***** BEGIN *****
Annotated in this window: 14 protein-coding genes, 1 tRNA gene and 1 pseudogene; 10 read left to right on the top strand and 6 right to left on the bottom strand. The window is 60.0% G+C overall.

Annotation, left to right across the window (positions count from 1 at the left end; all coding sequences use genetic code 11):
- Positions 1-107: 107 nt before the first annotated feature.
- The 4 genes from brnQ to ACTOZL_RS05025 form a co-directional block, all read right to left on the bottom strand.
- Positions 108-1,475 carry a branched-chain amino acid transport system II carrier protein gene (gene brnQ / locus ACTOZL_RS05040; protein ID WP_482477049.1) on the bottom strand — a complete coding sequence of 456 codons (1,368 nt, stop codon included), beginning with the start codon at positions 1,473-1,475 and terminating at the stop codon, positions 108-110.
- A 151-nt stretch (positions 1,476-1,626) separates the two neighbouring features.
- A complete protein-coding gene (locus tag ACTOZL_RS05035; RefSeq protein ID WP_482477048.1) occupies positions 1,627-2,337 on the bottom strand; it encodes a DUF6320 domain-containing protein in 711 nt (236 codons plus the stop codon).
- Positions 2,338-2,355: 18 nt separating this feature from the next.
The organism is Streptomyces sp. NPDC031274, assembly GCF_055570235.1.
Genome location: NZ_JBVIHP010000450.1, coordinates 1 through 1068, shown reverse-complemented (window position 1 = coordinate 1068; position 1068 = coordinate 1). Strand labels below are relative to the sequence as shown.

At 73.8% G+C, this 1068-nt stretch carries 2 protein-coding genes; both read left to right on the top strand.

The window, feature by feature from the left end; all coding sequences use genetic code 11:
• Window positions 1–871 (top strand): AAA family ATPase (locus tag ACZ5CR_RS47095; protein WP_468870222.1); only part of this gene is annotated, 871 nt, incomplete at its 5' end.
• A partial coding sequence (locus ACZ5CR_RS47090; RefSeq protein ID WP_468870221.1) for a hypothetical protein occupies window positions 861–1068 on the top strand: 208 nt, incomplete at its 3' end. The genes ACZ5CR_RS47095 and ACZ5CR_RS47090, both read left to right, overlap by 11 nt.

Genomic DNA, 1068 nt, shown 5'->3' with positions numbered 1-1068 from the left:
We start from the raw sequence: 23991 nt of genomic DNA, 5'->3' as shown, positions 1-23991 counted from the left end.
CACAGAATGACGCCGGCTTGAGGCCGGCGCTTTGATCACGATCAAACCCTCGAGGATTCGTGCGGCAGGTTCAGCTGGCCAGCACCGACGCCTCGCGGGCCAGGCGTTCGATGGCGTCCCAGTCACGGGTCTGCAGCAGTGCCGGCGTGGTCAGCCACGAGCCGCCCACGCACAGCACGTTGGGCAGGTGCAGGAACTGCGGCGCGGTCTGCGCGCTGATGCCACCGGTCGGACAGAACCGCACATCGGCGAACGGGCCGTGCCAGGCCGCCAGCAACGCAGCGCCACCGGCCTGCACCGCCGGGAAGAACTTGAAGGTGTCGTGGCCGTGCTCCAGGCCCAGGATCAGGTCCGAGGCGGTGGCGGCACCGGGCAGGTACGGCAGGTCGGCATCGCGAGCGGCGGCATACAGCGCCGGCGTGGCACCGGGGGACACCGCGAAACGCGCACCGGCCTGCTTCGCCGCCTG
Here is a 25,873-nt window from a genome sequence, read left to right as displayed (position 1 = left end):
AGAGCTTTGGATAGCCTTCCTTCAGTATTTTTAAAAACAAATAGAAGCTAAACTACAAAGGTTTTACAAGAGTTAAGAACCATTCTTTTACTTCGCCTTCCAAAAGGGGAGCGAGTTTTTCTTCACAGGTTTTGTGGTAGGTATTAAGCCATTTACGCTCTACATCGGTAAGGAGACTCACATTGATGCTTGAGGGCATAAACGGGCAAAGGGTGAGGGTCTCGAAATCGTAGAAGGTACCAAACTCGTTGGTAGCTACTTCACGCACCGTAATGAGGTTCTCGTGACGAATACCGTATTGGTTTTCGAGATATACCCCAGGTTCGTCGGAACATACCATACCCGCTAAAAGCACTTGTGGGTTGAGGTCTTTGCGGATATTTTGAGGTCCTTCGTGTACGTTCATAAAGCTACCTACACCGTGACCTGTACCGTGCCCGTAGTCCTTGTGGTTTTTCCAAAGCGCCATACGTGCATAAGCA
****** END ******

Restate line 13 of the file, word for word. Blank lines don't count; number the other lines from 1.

• Window positions 1–871 (top strand): AAA family ATPase (locus tag ACZ5CR_RS47095; protein WP_468870222.1); only part of this gene is annotated, 871 nt, incomplete at its 5' end.